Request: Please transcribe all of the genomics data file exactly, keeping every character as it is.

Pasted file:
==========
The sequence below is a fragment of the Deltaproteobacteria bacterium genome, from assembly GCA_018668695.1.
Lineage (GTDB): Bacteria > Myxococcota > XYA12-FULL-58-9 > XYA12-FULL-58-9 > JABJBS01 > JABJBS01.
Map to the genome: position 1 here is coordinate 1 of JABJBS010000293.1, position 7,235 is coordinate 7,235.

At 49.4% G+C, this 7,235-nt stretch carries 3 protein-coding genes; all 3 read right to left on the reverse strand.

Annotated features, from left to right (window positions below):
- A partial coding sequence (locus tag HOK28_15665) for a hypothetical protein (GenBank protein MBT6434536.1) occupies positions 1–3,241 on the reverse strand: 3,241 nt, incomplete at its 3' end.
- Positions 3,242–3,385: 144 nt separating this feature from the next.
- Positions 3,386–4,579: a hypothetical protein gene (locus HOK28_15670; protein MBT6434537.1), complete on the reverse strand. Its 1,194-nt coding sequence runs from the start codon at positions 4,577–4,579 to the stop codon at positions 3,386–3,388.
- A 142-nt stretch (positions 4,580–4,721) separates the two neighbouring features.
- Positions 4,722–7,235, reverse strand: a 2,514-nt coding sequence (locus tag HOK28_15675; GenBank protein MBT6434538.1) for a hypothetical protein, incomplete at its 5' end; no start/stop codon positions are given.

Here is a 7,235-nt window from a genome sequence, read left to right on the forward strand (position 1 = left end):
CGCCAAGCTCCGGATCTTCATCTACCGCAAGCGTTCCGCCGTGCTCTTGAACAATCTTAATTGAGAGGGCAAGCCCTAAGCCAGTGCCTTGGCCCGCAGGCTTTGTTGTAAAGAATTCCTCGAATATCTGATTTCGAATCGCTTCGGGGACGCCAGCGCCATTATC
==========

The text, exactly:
The sequence below is a fragment of the Deltaproteobacteria bacterium genome, from assembly GCA_018668695.1.
Lineage (GTDB): Bacteria > Myxococcota > XYA12-FULL-58-9 > XYA12-FULL-58-9 > JABJBS01 > JABJBS01.
Map to the genome: position 1 here is coordinate 1 of JABJBS010000293.1, position 7,235 is coordinate 7,235.

At 49.4% G+C, this 7,235-nt stretch carries 3 protein-coding genes; all 3 read right to left on the reverse strand.

Annotated features, from left to right (window positions below):
- A partial coding sequence (locus tag HOK28_15665) for a hypothetical protein (GenBank protein MBT6434536.1) occupies positions 1–3,241 on the reverse strand: 3,241 nt, incomplete at its 3' end.
- Positions 3,242–3,385: 144 nt separating this feature from the next.
- Positions 3,386–4,579: a hypothetical protein gene (locus HOK28_15670; protein MBT6434537.1), complete on the reverse strand. Its 1,194-nt coding sequence runs from the start codon at positions 4,577–4,579 to the stop codon at positions 3,386–3,388.
- A 142-nt stretch (positions 4,580–4,721) separates the two neighbouring features.
- Positions 4,722–7,235, reverse strand: a 2,514-nt coding sequence (locus tag HOK28_15675; GenBank protein MBT6434538.1) for a hypothetical protein, incomplete at its 5' end; no start/stop codon positions are given.

Here is a 7,235-nt window from a genome sequence, read left to right on the forward strand (position 1 = left end):
CGCCAAGCTCCGGATCTTCATCTACCGCAAGCGTTCCGCCGTGCTCTTGAACAATCTTAATTGAGAGGGCAAGCCCTAAGCCAGTGCCTTGGCCCGCAGGCTTTGTTGTAAAGAATTCCTCGAATATCTGATTTCGAATCGCTTCGGGGACGCCAGCGCCATTATC